As a touch of holiday cheer, I’ll post some of the Christmas music on my Facebook author page if I can overcome my technological limitations.
Speaking of gifts, Diffraction, my fantasy novel, is free on Kindle through the end of Christmas Day.
I hope your holidays are bright and full of good food, fellowship, and fun.
Apparently today is “National Ravioli Day,” if the Ruby Tuesday’s e-mail ad is to be believed.
I love me some cheese-filled pasta, whether it’s a special restaurant recipe or simple Chef Boyardee’s. So I’m down for celebrating what is clearly a holiday of great cultural import, second only to National Twerk at Work Day (April 1st, if memory serves).
It’s not too late for ravioli. Supper awaits. You too can celebrate this great American… um… dinner option? Side dish?
I’d love to find the persons responsible for setting all these “National Day of” whatever days. I mean, do they have a database to ensure no repeats, with all these new additions over the years? Who determines if something is a bit too close to another day’s coverage?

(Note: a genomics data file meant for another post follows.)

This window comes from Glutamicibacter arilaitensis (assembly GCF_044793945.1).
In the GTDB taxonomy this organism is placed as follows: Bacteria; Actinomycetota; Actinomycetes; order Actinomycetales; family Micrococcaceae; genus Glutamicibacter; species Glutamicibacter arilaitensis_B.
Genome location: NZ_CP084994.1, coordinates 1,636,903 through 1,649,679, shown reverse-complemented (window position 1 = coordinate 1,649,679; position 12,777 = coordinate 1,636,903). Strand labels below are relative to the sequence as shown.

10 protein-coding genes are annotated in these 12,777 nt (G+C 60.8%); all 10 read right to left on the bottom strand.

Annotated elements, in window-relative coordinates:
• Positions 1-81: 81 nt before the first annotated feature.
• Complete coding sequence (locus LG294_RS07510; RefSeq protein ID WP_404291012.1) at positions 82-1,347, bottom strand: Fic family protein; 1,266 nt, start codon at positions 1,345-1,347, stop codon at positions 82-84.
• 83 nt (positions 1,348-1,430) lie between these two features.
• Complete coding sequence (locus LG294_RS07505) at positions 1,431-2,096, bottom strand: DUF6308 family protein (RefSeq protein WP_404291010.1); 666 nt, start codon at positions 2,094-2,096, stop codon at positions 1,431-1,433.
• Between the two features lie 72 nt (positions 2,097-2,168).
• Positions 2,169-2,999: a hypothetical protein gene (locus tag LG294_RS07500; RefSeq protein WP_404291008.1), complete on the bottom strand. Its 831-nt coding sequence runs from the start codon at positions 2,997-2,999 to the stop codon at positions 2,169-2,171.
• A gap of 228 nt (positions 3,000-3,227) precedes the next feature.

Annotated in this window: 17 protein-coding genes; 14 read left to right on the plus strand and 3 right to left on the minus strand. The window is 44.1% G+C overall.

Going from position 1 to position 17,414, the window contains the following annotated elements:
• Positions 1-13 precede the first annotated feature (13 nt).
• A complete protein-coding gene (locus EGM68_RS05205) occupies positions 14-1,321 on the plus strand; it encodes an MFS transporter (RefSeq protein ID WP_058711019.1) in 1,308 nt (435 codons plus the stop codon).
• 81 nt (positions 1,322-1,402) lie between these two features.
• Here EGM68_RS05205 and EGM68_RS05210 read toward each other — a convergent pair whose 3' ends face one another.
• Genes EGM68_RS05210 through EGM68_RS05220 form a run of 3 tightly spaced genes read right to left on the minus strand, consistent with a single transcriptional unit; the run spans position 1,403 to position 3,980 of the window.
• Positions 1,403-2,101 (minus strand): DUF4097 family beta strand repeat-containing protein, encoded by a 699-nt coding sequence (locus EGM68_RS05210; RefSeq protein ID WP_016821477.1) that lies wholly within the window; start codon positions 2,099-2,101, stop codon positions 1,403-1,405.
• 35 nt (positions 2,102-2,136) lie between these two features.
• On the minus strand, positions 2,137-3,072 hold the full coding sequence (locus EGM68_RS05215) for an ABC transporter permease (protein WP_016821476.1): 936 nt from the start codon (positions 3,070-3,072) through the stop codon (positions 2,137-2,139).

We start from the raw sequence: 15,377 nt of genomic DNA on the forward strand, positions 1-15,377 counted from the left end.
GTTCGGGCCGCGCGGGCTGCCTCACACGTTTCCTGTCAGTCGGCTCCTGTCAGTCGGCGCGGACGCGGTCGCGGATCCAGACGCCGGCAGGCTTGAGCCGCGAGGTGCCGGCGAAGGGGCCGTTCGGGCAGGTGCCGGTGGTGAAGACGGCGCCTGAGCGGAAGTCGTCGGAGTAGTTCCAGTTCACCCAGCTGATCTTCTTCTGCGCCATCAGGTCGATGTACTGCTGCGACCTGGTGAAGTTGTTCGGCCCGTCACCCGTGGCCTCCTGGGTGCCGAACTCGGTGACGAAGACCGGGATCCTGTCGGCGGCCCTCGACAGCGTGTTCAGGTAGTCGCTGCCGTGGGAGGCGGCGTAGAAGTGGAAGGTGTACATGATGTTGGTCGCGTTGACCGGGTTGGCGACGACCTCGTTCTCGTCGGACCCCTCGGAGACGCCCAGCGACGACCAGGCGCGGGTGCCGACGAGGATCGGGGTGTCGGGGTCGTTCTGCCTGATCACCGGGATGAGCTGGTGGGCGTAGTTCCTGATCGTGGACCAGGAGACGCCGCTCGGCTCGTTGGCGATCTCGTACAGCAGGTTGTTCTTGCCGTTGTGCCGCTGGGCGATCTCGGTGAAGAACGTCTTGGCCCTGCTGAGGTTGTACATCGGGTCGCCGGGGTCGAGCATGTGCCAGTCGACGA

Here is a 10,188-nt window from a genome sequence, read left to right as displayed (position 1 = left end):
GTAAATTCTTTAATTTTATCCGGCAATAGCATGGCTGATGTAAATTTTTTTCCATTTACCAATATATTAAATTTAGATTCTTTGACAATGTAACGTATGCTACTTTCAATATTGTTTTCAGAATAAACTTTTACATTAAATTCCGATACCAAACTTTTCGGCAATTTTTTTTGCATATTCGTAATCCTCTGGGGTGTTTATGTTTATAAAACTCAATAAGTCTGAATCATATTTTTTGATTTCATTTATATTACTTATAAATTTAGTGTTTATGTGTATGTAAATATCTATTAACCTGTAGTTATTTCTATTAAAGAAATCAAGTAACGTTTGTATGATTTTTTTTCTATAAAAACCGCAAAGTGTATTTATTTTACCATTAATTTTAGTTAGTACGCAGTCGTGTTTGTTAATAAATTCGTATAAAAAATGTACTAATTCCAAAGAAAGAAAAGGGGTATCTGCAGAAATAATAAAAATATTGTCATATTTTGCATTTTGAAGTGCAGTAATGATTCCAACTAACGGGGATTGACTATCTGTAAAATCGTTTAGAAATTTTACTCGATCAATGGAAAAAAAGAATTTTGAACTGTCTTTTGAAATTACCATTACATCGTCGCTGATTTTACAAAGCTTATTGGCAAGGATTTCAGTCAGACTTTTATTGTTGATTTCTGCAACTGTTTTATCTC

For example, would National Linguine Day conflict with Ravioli Day? Probably not. But National Fettuccine Day would have to be scrapped, and I’m pretty sure Spaghetti Day has them both beat.
The Church of the Flying Spaghetti Monster (yes, that’s a thing) might even claim it as a religious holiday.
Perhaps we could have a day to celebrate all the various national days we now have, hence the title of this post. We could promote it under the guise of encouraging diversity, which is never a bad thing.
Never ever. (One cannot be weak in their praise of this virtue, lest one become a pundit on Fox News and find oneself summarily dismissed by those that hold the correct opinions.)
Despite the inherent diversity, all these conflicting days can become confusing for the average consumer. Therefore I will begin a petition to demand a new addition to the Executive Branch, in order to ensure proper celebration selections and mitigation of National Day conflicts. It will be called the Department of Holidays.
Because if the US Government has proven anything of late, it’s that they definitely deserve a giant “DOH!”
The home of David M. Williamson, writer of fantasy, sci-fi, short stories, and cultural rants.